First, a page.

Declaration syntax
The following attribute-value pairs are used in declarations in declaration methods.
name: anIdentifier
Specifies the name of the pool or variable to be declared.
The names are Smalltalk identifiers; that is, a sequence of one of more alphanumeric characters (including underscore) that begins with a nonnumeric character. For example:
(name: MyGlobal) isPool: aBoolean
isPool: aBoolean
Specifies whether a declaration is a pool or a variable.
If aBoolean is true, the declaration is a pool. If aBoolean is false or the attribute is omitted, the declaration is a variable. For example:
(name: MyPoolDictionary isPool: true)
pool: anIdentifier
Specifies the name of the pool in which to declare the name specified by name:, thereby making the name specified by name: a pool variable. The pool name is a Smalltalk identifier. For example:
(name: MyPoolVariable pool: MyPoolDictionary)
Pool variable declarations for a pool can be distributed over several declaration methods in an application namespace. The declaration methods can appear in the application or any of its subapplications. The pool declaration must be in only one declaration method or a declaration error results. An application cannot add pool variables to pools that are declared by other applications. Pool variables cannot be declared in a pool that is defined in another application namespace, even if the pool is visible or a declaration error results.
A pool cannot be declared as a pool variable within another pool. A declaration that specifies pool: and isPool: true generates a syntax error.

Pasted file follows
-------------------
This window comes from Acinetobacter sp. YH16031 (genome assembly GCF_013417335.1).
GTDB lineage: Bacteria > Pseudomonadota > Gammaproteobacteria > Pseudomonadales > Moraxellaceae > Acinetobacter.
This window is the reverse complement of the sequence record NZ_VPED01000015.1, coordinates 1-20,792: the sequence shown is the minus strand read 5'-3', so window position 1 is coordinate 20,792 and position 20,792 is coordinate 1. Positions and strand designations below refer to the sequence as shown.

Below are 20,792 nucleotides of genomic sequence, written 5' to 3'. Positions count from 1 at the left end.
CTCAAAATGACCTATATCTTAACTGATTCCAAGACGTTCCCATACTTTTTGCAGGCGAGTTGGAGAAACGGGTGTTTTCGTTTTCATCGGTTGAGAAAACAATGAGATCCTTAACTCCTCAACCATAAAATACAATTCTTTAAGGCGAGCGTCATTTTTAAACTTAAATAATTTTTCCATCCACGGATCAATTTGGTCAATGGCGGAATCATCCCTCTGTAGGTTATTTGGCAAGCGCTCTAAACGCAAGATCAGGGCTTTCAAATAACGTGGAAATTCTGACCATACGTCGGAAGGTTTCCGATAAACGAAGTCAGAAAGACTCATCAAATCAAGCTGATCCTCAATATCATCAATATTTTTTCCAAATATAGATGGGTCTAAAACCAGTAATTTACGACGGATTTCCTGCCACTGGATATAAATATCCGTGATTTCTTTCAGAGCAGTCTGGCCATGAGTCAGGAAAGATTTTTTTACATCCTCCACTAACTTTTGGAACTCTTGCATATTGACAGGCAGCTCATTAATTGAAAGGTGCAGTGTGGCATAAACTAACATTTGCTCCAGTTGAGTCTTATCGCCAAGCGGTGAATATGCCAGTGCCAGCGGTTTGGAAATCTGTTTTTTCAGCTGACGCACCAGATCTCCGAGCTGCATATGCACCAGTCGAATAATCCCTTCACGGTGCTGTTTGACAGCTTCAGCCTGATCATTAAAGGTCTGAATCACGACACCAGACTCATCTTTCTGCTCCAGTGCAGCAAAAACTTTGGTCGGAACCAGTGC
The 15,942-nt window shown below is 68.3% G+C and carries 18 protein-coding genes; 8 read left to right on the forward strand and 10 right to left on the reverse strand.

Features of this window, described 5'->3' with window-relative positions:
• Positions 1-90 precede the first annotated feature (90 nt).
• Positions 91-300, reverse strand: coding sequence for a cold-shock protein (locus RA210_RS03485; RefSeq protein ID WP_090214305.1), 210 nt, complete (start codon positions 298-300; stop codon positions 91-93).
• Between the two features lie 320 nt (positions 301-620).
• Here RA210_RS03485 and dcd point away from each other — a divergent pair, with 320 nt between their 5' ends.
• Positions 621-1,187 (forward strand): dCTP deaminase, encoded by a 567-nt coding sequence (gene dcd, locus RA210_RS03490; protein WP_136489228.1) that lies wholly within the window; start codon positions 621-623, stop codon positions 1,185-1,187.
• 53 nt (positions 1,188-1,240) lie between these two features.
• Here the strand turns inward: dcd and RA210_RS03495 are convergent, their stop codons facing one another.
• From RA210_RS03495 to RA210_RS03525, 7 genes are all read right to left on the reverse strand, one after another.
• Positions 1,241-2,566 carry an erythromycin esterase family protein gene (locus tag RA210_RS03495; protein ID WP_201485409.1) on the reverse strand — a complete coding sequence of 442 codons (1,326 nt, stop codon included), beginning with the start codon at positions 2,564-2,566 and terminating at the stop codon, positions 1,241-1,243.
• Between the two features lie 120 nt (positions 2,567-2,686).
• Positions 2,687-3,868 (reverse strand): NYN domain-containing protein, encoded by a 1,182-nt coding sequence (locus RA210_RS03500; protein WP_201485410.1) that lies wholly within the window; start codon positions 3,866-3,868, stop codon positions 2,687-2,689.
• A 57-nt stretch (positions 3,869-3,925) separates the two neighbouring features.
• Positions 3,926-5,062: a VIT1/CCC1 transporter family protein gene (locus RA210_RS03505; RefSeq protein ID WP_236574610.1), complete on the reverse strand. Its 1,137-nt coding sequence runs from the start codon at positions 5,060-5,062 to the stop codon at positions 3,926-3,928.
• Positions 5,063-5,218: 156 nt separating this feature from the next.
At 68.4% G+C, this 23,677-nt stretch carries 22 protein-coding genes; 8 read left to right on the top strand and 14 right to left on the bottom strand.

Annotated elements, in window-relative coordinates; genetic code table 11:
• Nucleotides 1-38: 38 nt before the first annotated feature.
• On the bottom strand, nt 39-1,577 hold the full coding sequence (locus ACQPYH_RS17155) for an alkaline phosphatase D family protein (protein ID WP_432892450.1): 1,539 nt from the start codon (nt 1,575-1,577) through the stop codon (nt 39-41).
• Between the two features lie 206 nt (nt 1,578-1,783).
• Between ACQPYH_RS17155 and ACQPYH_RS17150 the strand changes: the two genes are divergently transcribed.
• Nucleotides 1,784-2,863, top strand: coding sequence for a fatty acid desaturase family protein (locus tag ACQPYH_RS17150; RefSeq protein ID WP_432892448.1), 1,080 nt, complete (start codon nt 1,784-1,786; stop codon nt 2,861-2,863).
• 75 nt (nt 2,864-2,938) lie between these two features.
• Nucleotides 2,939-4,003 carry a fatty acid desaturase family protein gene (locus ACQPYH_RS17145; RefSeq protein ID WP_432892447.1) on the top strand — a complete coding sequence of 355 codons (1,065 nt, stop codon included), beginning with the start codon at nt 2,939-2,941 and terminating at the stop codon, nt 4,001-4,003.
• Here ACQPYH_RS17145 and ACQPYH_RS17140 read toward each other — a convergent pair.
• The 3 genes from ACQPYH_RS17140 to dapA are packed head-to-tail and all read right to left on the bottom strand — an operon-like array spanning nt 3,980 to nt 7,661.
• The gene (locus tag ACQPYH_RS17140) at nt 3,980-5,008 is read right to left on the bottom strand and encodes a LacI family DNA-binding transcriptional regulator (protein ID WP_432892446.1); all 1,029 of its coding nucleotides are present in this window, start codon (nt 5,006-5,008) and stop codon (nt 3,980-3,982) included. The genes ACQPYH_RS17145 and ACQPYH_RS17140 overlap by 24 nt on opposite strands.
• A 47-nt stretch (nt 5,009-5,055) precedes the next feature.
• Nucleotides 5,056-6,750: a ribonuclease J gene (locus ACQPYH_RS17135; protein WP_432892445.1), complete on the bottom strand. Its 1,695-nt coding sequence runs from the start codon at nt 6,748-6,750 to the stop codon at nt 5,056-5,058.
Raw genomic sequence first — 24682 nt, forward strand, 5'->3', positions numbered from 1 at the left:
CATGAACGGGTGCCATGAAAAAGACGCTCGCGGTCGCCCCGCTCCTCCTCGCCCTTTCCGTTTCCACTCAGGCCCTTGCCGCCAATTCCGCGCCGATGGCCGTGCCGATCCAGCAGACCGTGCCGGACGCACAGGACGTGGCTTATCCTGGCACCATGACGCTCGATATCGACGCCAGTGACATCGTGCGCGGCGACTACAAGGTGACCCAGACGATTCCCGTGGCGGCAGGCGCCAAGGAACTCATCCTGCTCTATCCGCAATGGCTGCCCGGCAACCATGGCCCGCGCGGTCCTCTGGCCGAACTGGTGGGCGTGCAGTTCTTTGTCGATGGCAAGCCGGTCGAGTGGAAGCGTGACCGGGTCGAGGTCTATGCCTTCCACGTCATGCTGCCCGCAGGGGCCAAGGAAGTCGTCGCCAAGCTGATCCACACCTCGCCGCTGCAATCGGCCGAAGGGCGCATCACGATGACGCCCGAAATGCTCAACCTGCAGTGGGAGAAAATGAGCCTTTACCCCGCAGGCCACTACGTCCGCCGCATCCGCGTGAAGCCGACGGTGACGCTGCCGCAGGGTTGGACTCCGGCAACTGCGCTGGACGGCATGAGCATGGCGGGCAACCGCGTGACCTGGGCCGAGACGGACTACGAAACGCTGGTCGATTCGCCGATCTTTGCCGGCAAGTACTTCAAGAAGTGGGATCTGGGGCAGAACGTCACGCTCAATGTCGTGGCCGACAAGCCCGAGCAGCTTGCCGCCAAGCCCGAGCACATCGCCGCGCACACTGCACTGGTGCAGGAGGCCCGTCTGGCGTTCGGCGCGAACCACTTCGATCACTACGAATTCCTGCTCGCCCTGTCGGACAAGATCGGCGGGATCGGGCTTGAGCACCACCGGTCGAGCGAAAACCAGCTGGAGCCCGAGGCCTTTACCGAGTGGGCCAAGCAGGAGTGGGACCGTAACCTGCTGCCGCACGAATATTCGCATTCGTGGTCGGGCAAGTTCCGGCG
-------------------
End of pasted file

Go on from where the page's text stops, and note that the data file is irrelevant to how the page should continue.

comment: aString
Specifies a comment string for the declaration. Some examples:
(name: LineDelimiter comment: 'Platform dependent value')
(name: ObsoleteGlobal comment: 'For compatibility purposes only')
isPublic: aBoolean
Controls the visibility of the declared name. If isPublic: is omitted or aBoolean is true, the visibility of the name extends to the namespace of any application that directly or indirectly includes the application containing the declaration as a prerequisite. If aBoolean is false, the name is private and is visible only within the namespace in which it is declared. An example:
(name: PrivateMagicalGlobal isPublic: false comment: 'Hidden magic value')
If the following are marked private, their names are not visible outside the application namespace:
Application variables
Pool variables
Pool variables within a pool dictionary
isConstant: aBoolean
Controls whether the name can be the target of an assignment at run time. If aBoolean is true, the variable cannot be assigned to. If aBoolean is false, the variable can be assigned to. For example:
(name: MyNilConstant isConstant: true)
If isConstant: is omitted, the value is assumed to be false. The result of using isConstant: in combination with isPool: is unspecified.
valueExpression: aString